Deamer and his team believe the first life emerged from the natural production of vast numbers of such membrane-encased “protocells.”

While there is still debate about whether life began on land or in the sea, the discovery of ancient microbial fossils in a place like the Pilbara shows that these geothermal areas — full of energy and rich in the minerals necessary for life — harbored living microorganisms far earlier than believed.

The search for life on other planets

According to Deamer and his colleagues, this discovery and their hot-springs-origins model also have implications for the search for life on other planets. If life began on land, then Mars, which was found to have a 3.65-billion-year-old hot spring deposits similar to those found in the Pilbara region of Australia, might be a good place to look.

For Damer, the new “end-to-end hypothesis” of how life began on land offers something else: that the origin of life was not just a simple story of individual, competing cells. Rather that a plausible new vision of life’s start could be a communal unit of protocells that survived and evolved through collaboration and sharing of innovation rather than strict competition.

“That,” he said, “is a fundamental shift that might impact how we think of our world, ourselves, and our future: as dependent on collaboration as much as being driven by competition.”

Sitting in his fourth-floor office on campus, Deamer smiled as he recounted the letter Charles Darwin wrote to a friend in 1871, which speculated that life might have begun in “some warm little pond.”

That’s not far off the mark, Deamer said, “except we call ours ‘hot little puddles.'”

Conventional scientific wisdom has it that plants and other creatures have only lived on land for about 500 million years, but a new study is pointing to evidence for life on land that is four times as old — at 2.2 billion years ago and almost half way back to the inception of the planet: here.

The earliest example of an organism living on land — an early type of fungus — has been identified. The organism, from 440 million years ago, likely kick-started the process of rot and soil formation, which encouraged the later growth and diversification of life on land: here.

Hydroplaning dolphins in Australia


This video says about itself:

Hydroplaning Dolphins – Planet Earth – BBC Earth

2 May 2017

These remarkable Dolphins in Western Australia display incredible ingenuity when hunting for fish in the shallows. With little room for error, it would appear fortune does indeed favour the brave.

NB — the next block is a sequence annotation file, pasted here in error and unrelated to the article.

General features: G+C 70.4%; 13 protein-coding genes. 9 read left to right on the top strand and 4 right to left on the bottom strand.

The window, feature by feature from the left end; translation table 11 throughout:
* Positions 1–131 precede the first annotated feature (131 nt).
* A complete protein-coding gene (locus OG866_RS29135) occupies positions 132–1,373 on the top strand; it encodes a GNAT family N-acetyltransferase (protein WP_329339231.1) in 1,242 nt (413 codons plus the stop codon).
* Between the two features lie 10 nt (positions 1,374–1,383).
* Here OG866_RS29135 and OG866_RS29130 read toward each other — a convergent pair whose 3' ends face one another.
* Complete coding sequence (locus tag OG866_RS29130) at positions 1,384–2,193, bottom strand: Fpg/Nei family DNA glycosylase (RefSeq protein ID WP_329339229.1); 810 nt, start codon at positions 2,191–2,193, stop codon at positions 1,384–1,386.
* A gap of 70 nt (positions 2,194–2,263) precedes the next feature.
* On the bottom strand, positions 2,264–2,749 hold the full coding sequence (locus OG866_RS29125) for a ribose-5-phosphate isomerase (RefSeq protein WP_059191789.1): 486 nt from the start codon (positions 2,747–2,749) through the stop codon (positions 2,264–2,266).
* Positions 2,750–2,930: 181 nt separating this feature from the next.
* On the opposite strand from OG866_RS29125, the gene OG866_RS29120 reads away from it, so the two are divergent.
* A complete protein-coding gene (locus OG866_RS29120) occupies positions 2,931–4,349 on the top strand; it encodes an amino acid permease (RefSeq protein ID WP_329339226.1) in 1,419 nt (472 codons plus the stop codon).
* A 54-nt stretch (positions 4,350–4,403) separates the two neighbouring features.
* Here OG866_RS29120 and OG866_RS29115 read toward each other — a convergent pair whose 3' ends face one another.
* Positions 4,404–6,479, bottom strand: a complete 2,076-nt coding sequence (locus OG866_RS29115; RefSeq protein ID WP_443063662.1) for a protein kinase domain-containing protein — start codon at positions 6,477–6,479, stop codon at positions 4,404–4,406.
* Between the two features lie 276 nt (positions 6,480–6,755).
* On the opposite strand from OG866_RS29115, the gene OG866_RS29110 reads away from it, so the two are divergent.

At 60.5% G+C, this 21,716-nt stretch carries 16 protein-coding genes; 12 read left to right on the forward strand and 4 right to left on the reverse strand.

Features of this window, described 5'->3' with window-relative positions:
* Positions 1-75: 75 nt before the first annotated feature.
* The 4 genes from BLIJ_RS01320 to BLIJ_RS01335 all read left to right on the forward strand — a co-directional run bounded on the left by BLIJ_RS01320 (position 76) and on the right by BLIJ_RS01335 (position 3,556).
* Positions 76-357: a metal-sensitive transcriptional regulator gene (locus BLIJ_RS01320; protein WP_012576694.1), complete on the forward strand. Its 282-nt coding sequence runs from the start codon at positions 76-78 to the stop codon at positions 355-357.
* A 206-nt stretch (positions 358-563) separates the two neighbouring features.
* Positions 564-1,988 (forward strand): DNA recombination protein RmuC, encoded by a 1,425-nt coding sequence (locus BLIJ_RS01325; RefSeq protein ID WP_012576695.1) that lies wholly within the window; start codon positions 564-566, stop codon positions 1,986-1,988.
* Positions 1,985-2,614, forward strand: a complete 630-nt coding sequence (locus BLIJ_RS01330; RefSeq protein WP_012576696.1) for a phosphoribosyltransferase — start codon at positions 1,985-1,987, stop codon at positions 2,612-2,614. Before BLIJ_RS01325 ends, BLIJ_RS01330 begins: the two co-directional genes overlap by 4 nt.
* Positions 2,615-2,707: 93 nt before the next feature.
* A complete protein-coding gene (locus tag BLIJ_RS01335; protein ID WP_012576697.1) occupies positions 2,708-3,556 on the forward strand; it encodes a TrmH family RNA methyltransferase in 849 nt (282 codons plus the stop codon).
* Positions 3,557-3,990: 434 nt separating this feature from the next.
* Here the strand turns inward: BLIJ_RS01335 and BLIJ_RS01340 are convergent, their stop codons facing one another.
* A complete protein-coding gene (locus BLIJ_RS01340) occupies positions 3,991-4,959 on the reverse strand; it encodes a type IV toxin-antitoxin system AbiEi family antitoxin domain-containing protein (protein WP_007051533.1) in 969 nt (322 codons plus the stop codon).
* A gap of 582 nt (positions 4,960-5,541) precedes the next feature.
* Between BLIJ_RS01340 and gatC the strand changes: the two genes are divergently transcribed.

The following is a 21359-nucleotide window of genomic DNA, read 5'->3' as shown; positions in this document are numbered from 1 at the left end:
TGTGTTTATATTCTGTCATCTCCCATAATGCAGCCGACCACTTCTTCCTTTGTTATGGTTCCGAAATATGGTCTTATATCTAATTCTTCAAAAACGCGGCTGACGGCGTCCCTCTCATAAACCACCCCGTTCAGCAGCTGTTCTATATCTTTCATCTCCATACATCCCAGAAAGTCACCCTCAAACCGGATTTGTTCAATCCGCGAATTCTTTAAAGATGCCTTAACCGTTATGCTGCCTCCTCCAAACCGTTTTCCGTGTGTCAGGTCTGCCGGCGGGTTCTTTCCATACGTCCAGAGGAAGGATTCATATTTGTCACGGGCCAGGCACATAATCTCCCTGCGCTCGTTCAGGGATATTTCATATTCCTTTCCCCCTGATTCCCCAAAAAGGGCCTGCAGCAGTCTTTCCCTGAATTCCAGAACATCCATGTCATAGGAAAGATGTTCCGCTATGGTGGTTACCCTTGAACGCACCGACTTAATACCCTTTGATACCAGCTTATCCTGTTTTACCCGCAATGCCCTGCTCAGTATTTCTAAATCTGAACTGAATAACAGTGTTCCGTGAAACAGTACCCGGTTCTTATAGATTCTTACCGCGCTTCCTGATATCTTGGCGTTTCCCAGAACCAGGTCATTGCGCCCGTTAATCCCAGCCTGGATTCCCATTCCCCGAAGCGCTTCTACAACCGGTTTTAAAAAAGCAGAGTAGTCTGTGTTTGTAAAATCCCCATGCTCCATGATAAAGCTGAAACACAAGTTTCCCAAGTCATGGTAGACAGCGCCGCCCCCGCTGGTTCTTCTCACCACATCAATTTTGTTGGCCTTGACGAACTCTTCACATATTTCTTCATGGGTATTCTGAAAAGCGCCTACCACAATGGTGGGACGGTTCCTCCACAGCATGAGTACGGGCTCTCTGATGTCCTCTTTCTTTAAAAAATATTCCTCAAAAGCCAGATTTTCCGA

Australian dinosaur tracks, world’s most diverse


This 27 March 2017 video is called Dinosaur tracks found at ‘Australia’s Jurassic Park‘ in Walmadany.

From the University of Queensland in Australia:

‘Australia’s Jurassic Park’ the world’s most diverse

March 27, 2017

Summary: An unprecedented 21 different types of dinosaur tracks have been identified on a 25-kilometer stretch of the Dampier Peninsula coastline dubbed ‘Australia’s Jurassic Park.’ A team of paleontologists has unveiled the most diverse assemblage of dinosaur tracks in the world in 127 to 140 million-year-old rocks in the remote Kimberley region of Western Australia.

An unprecedented 21 different types of dinosaur tracks have been identified on a 25-kilometre stretch of the Dampier Peninsula coastline dubbed “Australia’s Jurassic Park.”

A team of palaeontologists from The University of Queensland’s School of Biological Sciences and James Cook University‘s School of Earth and Environmental Sciences braved sharks, crocodiles, massive tides and the threat of development to unveil the most diverse assemblage of dinosaur tracks in the world in 127 to 140 million-year-old rocks in the remote Kimberley region of Western Australia.

Lead author Dr Steve Salisbury said the diversity of the tracks around Walmadany (James Price Point) was globally unparalleled and made the area the “Cretaceous equivalent of the Serengeti.”

“It is extremely significant, forming the primary record of non-avian dinosaurs in the western half the continent and providing the only glimpse of Australia’s dinosaur fauna during the first half of the Early Cretaceous Period,” Dr Salisbury said.

“It’s such a magical place — Australia’s own Jurassic Park, in a spectacular wilderness setting.”